“Who am I?” It’s a question that I have repeatedly asked myself throughout my life and I know that I’m not the only one. Self-discovery is the new crave in Western culture. So many people are “finding themselves” or trying to discover more deeply who they are. It’s no surprise that this journey has become so popular. Studies show that self-awareness is linked to happiness. I think that most people would agree that the idea of being happier is appealing and self-discovery is an excellent tool to do so. So, what does that have to do with our relationships or their success? Honestly, the answer to that question is multi-faceted.
If self-discovery is linked to our happiness, does our own individual happiness affect our relationships? You bet your ass it does! Research suggests that happy people are more successful, not just in their career but in their relationships too. This is the case because happy people are already receiving the signal in their brain of happiness (or Positive Affect), which allows them to make better decisions, continuously set new goals, be motivated and so much more. In a way, happiness in the brain can be cyclical. So, in the case of our romantic relationships, if we are able to know and fulfill our needs for our overall happiness on our own then we are putting far less pressure on our partner by relying less on them to fulfill our happiness desires.
What about the flip-side of that coin? If we are unhappy overall as an individual, how are we likely to perform in our relationship? Some of the behaviors that we’re likely to express if we are unhappy or experience from an unhappy partner are: criticism, increased alcohol and/or substance use, mental, physical or emotional withdraw, neediness and more. It’s clear to see that these kind of behaviors are less appealing to put our partner through or receive from our partner.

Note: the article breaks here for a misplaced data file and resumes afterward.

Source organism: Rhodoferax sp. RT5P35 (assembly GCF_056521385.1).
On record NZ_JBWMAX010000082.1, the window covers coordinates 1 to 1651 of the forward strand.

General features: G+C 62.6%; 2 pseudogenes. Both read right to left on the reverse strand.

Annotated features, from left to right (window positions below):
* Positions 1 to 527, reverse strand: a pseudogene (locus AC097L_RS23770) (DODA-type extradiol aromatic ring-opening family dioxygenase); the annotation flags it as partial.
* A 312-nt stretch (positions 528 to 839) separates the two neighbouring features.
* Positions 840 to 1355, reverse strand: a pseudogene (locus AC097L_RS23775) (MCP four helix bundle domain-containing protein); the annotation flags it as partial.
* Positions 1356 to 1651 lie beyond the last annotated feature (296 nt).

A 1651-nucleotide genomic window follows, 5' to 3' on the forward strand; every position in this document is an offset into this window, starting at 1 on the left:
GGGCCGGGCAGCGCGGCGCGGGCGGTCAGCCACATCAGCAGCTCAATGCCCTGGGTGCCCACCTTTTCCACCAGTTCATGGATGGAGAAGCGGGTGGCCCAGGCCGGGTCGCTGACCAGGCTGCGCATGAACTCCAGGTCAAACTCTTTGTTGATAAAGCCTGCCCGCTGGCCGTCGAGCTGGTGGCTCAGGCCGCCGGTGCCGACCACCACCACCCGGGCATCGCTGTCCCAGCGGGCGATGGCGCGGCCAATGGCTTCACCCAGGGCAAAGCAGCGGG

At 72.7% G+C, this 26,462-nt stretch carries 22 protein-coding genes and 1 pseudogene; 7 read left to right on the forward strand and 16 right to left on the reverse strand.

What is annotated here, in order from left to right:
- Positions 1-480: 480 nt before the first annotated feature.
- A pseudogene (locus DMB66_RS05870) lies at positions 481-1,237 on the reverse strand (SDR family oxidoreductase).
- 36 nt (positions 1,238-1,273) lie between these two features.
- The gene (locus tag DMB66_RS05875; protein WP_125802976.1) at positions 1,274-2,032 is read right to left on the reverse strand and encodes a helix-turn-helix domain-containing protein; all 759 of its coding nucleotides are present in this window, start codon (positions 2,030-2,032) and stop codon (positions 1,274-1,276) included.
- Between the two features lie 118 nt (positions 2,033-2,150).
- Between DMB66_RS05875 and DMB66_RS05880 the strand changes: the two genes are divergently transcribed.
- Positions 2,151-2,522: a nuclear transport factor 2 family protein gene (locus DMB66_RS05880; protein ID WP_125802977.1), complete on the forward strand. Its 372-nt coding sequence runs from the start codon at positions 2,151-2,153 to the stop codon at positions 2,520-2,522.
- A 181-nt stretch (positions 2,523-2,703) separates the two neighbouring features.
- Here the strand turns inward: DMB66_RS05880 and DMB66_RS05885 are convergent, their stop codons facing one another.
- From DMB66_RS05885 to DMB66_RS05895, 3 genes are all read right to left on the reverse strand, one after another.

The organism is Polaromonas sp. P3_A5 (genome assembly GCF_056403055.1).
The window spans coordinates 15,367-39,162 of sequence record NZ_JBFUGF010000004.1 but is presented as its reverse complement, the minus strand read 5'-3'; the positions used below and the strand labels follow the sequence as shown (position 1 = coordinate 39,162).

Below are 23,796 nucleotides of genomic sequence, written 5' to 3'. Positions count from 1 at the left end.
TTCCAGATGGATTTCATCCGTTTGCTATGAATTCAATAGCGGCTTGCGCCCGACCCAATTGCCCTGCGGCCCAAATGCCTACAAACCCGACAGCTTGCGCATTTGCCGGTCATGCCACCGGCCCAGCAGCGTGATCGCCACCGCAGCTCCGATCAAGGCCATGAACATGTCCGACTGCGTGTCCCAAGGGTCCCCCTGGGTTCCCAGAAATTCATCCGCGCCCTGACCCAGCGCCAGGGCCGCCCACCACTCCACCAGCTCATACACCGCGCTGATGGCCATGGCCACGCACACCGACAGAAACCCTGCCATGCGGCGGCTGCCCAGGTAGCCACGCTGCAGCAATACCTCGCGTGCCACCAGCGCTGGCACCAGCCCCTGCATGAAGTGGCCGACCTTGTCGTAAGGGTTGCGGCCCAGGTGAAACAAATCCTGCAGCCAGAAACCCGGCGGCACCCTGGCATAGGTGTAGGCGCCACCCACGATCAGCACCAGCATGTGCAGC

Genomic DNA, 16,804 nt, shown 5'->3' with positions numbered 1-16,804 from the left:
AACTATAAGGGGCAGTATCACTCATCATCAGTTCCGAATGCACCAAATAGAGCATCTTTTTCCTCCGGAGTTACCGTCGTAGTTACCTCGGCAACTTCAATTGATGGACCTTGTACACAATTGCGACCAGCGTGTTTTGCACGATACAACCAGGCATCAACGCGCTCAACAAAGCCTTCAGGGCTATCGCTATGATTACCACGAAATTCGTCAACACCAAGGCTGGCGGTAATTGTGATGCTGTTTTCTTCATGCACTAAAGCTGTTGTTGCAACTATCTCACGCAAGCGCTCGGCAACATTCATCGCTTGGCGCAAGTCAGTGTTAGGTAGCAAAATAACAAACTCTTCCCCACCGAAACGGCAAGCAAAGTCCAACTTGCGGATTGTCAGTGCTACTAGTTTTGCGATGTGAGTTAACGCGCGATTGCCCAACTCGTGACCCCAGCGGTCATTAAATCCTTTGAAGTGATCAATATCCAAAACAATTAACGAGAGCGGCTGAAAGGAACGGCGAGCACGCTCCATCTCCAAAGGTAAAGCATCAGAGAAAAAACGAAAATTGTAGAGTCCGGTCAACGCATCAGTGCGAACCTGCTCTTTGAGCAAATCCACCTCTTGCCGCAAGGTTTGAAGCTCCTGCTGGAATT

As if the happiness factor isn’t enough of a reason to take a dive into self-discovery, let’s explore the other ways that it can benefit your love-life. The better sense of self that you have outside of your relationship, the less likely you’ll be to compromise WHO YOU ARE for a relationship. Couples all over the world experience what I refer to as the “compromise phenomenon”. This refers to the experience in which someone in a relationship slowly, over a period of time (sometimes this can be years or even decades) compromises pieces of themselves until they’re in a state of confusion about who they even are as a person.
As much as we may love our partner, their influence is likely to play a role in what we think or the way that we behave. The journey of self-discovery is meant to be done just that way…by ourself. Otherwise, it would be called couple-discovery. By going through this process as an individual, it allows us to explore more of ourself without the outside influence of our partner. It gives us the opportunity to set time aside to discover and rediscover who we are as we evolve through life. Self-discovery can help lessen the likelihood of the Compromise Phenomenon occurring so that we can ensure that we can continue to lead a life that is true and meaningful to us.
In fact, by going through the self-discovery process, it can help us to identify the parts of our relationship that may be off-balance. It’s only be finding the differences between us and our partner that we can tell how we’re on different pages. Once we achieve that, we can confidently bring our partner into the equation and share our discoveries with them in the hope that they will continue to love and accept us for who we are as we grow through life journey.